This Southeast Spot is the Grown-Up Version of an Old Rocker Bar

The Cavern aims to be a classy neighborhood hang minus the bright lights and bullshit.

The Barmuda Triangle is long overdue for an injection of fresh blood.

Aside from the Alhambra Theatre ceding to retro barcade Quarterworld, the bar scene in the 4000 blocks of Hawthorne has existed in a state of relative stasis for years. The Cavern (4601 SE Hawthorne Blvd.) is just the shot to the arm the area needed—an old rocker bar that's dignified, cozy and a just a wee bit punk.

The brainchild of Jason Rocksmore, a member of noise-punk outfit Stumblebum and a veteran bartender with stints at Virginia Cafe and Kelly's Olympian, the Cavern aims to be a classy neighborhood hang minus the bright lights and bullshit. It is a dimly lit corridor with deep red walls and a menagerie of macabre paintings above the booths. With a soundtrack of Misfits and Bikini Kill played at levels that linger tastefully below conversation level, it's an unpretentious locale ideal for a Dante's or Lovecraft regular to enjoy some peace without the quiet.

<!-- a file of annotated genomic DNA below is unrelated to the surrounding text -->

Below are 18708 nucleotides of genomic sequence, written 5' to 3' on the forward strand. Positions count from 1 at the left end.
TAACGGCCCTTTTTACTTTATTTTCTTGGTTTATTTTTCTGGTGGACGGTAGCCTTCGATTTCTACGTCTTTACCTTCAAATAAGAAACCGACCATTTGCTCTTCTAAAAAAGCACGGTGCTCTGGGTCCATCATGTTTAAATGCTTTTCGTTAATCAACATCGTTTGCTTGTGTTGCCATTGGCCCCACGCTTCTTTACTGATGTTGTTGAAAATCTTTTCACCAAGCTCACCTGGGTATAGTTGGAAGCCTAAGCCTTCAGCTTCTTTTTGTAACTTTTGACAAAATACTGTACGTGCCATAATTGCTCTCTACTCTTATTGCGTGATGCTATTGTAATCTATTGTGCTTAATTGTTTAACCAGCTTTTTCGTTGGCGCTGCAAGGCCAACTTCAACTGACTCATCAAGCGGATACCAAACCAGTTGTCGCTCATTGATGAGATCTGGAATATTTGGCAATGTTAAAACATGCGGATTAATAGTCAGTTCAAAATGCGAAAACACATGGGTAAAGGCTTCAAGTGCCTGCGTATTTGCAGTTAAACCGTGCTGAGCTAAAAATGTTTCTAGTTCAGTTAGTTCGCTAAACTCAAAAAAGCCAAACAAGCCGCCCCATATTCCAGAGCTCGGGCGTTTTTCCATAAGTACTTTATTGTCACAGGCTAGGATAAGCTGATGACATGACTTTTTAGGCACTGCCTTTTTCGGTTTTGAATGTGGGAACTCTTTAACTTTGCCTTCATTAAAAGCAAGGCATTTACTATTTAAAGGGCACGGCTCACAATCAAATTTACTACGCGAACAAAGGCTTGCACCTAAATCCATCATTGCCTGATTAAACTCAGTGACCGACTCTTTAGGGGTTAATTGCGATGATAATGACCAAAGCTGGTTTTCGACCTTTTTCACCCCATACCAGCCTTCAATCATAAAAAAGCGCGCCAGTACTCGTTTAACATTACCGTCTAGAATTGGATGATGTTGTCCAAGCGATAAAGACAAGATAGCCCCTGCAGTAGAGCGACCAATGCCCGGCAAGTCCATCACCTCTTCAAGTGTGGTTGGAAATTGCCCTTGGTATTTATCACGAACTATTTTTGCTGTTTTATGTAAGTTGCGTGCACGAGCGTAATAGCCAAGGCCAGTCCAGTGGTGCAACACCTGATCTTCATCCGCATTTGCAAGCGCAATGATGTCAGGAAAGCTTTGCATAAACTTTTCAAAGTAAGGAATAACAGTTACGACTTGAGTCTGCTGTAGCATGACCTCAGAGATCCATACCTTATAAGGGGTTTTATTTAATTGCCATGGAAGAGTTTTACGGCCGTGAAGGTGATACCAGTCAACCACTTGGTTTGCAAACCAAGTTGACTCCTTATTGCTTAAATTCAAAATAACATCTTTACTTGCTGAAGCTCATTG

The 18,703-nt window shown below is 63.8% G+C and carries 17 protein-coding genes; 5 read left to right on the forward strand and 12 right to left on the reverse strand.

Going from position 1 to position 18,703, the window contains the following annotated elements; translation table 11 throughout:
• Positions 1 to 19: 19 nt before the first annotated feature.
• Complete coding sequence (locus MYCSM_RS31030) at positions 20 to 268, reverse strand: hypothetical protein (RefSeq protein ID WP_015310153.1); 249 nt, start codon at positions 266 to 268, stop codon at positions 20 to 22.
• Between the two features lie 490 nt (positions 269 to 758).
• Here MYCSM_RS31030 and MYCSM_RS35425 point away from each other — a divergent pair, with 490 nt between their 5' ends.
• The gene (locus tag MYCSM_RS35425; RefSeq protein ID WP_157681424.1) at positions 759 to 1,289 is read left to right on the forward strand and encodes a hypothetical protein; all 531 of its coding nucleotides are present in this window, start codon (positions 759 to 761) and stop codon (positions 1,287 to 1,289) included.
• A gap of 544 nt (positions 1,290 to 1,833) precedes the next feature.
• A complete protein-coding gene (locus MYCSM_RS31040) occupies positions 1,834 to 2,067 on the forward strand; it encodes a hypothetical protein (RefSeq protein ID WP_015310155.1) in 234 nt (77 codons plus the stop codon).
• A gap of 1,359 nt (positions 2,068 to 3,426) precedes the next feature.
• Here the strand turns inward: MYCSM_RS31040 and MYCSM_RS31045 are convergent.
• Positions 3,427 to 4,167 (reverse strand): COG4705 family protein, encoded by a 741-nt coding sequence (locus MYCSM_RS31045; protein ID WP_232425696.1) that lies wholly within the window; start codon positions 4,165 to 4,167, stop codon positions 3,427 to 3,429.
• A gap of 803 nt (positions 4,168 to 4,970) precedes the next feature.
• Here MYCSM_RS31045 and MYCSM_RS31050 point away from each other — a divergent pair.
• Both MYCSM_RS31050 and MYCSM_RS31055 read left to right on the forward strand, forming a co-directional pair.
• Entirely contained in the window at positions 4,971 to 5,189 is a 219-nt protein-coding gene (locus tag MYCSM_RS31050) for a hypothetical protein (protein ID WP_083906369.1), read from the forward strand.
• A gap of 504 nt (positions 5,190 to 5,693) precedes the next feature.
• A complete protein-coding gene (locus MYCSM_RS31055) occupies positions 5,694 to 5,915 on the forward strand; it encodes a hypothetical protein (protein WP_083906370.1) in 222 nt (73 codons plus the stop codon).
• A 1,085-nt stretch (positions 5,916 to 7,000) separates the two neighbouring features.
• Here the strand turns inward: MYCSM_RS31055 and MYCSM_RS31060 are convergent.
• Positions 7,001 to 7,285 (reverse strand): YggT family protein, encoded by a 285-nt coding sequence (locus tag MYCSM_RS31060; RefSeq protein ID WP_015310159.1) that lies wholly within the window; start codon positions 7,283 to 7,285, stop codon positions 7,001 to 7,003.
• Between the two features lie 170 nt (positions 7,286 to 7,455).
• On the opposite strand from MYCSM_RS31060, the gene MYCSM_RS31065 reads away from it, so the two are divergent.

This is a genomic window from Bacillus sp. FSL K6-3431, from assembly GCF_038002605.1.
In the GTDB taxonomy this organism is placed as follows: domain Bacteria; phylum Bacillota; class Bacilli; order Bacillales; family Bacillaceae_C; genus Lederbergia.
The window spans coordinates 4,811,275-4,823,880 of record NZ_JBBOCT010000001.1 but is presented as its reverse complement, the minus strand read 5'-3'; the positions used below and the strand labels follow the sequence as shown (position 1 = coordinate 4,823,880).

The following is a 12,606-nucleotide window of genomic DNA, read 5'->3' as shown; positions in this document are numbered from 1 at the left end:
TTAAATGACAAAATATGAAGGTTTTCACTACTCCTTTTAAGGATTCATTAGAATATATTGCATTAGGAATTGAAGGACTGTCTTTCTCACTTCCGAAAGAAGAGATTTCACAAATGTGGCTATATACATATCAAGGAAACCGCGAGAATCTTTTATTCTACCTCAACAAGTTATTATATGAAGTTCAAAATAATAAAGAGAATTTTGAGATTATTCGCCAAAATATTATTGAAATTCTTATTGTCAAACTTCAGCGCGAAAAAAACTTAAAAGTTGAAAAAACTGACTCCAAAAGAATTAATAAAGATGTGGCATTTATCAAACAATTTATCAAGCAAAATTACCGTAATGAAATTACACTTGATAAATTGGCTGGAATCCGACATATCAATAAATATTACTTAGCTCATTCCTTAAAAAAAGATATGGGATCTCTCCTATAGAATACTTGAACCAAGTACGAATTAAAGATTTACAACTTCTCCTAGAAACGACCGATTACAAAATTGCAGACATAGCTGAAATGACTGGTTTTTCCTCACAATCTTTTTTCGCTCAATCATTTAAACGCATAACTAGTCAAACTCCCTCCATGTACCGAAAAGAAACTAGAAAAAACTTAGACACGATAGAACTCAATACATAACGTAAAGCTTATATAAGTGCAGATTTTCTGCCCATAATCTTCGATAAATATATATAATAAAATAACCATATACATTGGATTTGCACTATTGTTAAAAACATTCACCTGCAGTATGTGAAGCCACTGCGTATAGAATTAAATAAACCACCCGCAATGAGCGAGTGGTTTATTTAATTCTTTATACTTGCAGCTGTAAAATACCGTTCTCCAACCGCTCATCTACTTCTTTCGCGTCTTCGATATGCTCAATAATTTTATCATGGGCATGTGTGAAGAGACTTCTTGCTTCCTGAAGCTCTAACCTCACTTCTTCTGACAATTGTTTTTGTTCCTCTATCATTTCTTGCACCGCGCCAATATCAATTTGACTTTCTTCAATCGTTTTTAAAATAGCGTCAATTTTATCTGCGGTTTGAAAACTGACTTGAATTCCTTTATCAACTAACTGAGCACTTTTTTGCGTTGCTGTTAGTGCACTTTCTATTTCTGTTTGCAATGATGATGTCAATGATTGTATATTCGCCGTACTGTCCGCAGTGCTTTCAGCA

Rocksmore hits the mark with a whiskey selection that's divided neatly between region. There are rare Japanese offerings like a Yamazaki 12-year ($20) and a Hibiki Harmony ($17) balanced by domestic go-tos like Buffalo Trace ($8) and Four Roses Yellow Label ($8). The food is unfussy fare courtesy of Shig Matthews, a former Harlow chef whose adeptness with animal protein went underutilized during his time at the popular vegetarian spot. The albacore, avocado, fried capers and lemon crostini ($8) celebrates his light touch with a brightly flavored dish, but the real heart of the menu are the steak bites with red wine butter beans, as savory as they are simple.

Paired with a smoky and sweet Cavern Manhattan ($12), flickering candles and a soundtrack of heavy music from a bygone era, the Cavern offers a much-needed respite from the put-on charms of newer bars and the grizzled attitude of the old.

Willamette Week's journalism is funded, in part, by our readers. Your help supports local, independent journalism that informs, educates, and engages our community. Become a WW supporter.